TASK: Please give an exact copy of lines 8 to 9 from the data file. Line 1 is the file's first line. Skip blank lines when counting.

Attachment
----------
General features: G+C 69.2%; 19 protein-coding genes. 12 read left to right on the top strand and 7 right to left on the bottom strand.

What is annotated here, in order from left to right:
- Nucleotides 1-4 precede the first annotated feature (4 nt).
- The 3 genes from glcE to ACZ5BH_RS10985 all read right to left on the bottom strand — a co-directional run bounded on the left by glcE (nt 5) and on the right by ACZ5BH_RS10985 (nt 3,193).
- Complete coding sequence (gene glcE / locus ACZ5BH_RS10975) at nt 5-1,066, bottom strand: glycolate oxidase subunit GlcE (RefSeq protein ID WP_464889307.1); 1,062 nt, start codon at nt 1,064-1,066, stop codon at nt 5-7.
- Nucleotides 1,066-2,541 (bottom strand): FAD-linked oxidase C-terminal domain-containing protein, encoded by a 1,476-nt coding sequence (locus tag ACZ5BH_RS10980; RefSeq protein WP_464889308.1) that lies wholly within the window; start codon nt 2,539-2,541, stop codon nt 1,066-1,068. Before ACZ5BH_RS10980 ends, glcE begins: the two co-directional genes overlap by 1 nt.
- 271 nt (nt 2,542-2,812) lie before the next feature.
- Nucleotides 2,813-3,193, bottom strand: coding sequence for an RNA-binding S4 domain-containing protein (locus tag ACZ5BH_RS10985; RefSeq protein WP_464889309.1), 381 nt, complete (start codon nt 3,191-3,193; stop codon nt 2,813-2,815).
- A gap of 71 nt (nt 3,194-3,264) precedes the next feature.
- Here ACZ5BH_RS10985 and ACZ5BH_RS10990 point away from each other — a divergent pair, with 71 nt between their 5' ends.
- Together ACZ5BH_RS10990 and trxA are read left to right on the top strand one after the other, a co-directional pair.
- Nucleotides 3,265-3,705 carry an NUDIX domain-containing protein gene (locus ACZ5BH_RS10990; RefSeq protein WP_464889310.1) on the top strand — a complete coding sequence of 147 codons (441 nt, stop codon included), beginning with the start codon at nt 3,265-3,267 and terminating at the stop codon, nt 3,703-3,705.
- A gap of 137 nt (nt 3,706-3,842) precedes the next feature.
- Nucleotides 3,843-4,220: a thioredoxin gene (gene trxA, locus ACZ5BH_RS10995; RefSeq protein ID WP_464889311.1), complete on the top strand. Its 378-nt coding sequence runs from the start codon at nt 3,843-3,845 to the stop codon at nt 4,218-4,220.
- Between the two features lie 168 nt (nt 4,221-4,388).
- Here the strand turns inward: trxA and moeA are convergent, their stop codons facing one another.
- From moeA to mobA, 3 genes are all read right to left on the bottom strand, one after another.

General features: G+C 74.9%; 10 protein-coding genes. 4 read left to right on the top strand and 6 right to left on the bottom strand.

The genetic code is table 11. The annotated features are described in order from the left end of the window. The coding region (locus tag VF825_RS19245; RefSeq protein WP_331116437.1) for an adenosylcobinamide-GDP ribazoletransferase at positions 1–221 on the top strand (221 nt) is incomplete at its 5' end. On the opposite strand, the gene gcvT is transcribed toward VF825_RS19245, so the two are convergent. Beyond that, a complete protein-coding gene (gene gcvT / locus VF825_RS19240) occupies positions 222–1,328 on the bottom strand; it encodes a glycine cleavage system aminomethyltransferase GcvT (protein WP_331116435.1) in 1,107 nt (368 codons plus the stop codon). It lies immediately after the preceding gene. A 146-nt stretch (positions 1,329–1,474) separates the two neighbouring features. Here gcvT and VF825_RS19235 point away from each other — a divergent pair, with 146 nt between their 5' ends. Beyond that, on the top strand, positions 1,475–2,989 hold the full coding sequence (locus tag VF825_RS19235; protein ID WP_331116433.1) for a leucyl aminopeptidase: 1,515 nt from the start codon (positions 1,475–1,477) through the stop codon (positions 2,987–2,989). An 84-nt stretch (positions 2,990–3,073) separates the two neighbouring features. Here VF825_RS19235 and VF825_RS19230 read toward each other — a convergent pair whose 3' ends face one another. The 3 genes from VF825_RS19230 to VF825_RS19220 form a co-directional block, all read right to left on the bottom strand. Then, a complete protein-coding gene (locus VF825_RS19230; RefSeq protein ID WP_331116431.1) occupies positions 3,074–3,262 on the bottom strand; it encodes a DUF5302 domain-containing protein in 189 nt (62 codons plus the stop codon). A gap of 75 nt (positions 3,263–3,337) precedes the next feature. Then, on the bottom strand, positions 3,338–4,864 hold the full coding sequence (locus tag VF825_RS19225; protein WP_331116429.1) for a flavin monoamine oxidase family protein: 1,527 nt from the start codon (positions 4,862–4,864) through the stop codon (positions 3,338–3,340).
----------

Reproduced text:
- Nucleotides 2,813-3,193, bottom strand: coding sequence for an RNA-binding S4 domain-containing protein (locus tag ACZ5BH_RS10985; RefSeq protein WP_464889309.1), 381 nt, complete (start codon nt 3,191-3,193; stop codon nt 2,813-2,815).
- A gap of 71 nt (nt 3,194-3,264) precedes the next feature.